October 19, 2012

Gallup's First Fully Post-Vice-Presidential Debate Survey Says...

Carroll Andrew Morse

Gallup's 7-day tracking polls now include only the time period after last week's Vice-Presidential debate (October 12th to October 18th). According to their likely voter results, Mitt Romney has a 51-45 lead over Barack Obama, up from the 48-47 lead that Romney held in the results that ended with the day before the debate.

Romney's lead in the likely voter result is down one point from his 52-45 lead from yesterday, which could be related to changes from Tuesday night's Presidential debate beginning to enter the sample.

Registered voter results show a similar trend, with Obama having held a 48-46 lead on the day before the Vice-Presidential debate, while Romney holds a 48-47 lead as of today.


Nate Silver of the New York Times' FiveThirtyEight blog points out that Gallup's likely voter results are an outlier (h/t Jason Becker)...

[I]ts results are deeply inconsistent with the results that other polling firms are showing in the presidential race, and the Gallup poll has a history of performing very poorly when that is the case.

Other national polls show a race that is roughly tied on average...

Silver's popular vote forecast model shows the race at it's tightest on the day after the Vice-Presidential debate (Obama 49.8-49.1), with Obama gaining some slight momentum since then.

I also checked the RealClearPolitics daily poll average, which I believe is a not-very scientific averaging of poll results. It shows the same basic trend around the Vice-Presidential debate as Silver's model, with Romney having had his maximum advantage over Obama right around the Vice-Presidential debate, then a decline a few days afterward. RCP's "average" now has Obama up by a tenth of a percentage point; Silver's model has Obama up by 1.5.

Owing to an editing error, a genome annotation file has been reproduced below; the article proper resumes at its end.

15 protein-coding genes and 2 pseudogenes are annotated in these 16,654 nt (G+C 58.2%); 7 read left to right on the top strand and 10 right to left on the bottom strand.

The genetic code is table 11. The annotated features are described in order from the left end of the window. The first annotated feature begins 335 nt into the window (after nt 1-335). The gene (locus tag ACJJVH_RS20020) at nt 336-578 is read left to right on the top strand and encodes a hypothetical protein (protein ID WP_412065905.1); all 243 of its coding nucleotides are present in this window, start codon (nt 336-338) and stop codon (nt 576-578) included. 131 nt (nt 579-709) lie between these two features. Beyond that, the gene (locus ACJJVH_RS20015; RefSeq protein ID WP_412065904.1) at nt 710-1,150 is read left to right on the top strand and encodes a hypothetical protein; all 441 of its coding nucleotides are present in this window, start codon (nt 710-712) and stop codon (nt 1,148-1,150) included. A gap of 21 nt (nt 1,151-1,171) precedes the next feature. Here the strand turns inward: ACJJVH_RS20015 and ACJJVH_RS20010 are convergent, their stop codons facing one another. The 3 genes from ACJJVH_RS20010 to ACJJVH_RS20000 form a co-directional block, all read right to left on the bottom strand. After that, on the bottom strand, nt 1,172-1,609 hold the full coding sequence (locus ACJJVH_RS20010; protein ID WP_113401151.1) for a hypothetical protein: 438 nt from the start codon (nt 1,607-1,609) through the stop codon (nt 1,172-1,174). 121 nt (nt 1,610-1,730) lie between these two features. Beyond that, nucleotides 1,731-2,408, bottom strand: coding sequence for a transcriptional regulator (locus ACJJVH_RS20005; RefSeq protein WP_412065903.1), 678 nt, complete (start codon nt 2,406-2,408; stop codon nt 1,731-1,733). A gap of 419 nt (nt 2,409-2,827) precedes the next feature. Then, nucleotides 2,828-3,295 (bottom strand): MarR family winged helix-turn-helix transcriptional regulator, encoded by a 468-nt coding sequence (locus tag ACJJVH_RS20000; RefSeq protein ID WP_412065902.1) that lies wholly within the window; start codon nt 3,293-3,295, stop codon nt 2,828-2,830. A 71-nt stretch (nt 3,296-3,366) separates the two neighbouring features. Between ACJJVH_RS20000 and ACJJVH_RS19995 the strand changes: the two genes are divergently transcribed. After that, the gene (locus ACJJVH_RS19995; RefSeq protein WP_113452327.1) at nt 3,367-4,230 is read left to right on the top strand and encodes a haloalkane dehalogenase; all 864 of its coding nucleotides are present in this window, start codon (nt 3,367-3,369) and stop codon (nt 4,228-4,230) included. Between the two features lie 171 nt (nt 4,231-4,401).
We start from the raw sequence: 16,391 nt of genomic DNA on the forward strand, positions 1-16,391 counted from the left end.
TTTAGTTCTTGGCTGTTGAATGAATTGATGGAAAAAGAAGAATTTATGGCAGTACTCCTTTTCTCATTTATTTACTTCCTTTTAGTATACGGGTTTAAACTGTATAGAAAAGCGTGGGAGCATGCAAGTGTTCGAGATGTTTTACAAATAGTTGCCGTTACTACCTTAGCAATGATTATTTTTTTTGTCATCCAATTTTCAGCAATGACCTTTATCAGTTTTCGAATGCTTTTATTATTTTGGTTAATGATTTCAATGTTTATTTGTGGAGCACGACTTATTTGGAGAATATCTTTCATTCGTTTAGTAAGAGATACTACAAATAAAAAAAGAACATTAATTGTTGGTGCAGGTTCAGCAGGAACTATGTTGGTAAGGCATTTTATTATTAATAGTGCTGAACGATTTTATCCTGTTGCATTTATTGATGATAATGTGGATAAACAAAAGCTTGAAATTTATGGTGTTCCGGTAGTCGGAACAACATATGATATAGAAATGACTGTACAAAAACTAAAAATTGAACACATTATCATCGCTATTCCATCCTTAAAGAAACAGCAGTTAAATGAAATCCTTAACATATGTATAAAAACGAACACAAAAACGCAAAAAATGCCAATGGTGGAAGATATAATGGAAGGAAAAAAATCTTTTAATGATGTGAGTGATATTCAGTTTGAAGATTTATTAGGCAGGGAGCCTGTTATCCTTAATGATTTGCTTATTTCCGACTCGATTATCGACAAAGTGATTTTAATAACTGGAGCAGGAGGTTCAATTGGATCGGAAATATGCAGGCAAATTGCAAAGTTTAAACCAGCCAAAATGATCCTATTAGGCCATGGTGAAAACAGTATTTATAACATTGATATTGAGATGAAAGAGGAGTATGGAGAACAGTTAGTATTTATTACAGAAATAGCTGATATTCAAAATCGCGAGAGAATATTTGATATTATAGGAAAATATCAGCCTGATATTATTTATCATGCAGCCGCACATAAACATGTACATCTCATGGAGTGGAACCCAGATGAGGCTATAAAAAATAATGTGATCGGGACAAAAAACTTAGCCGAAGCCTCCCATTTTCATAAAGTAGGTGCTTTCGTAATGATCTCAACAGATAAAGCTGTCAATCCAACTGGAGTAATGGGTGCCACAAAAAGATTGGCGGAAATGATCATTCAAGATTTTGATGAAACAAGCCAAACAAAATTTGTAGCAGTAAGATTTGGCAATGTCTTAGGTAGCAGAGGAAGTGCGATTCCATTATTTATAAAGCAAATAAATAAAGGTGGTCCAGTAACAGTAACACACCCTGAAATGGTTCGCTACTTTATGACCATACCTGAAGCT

In a related development, I just remembered why I stopped writing horserace prognostication posts!

Comments, although monitored, are not necessarily representative of the views Anchor Rising's contributors or approved by them. We reserve the right to delete or modify comments for any reason.

Too many variables to predict why the electorate is inexorably moving towards Romney. Personally I think the attention span of the average voter is in play. It's easy to be cool and like Obama a month out, but reality comes into the equation three weeks out. The economy is the issue--and Romney will become more and more a frontrunner as independents stop dithering and women understand that, per Maslow's hierarchy of needs, a job (food and shelter) are more important that free birth control. This brought to you, as the next president said, by the letter O and 16T in debt....

Posted by: Mike at October 19, 2012 6:40 PM

"I just remembered why I stopped writing horserace prognostication posts!"

Oh but it's fun!

"and women understand that, per Maslow's hierarchy of needs, a job (food and shelter) are more important that free birth control."

Shhh. We don't want the Obama/Biden campaign to figure that out before November 6.

Posted by: Monique at October 19, 2012 8:32 PM

My prediction:
Obama wins electoral but not the popular vote. It will be a repeat of Bush in 2000.

Posted by: Jim Jebow at October 20, 2012 10:39 AM

What odds would you give for your prediction against the field? I might be tempted to take that action (for entertainment purposes only, of course).

Posted by: Andrew at October 20, 2012 12:23 PM
Post a comment

Remember personal info?

Important note: The text "http:" cannot appear anywhere in your comment.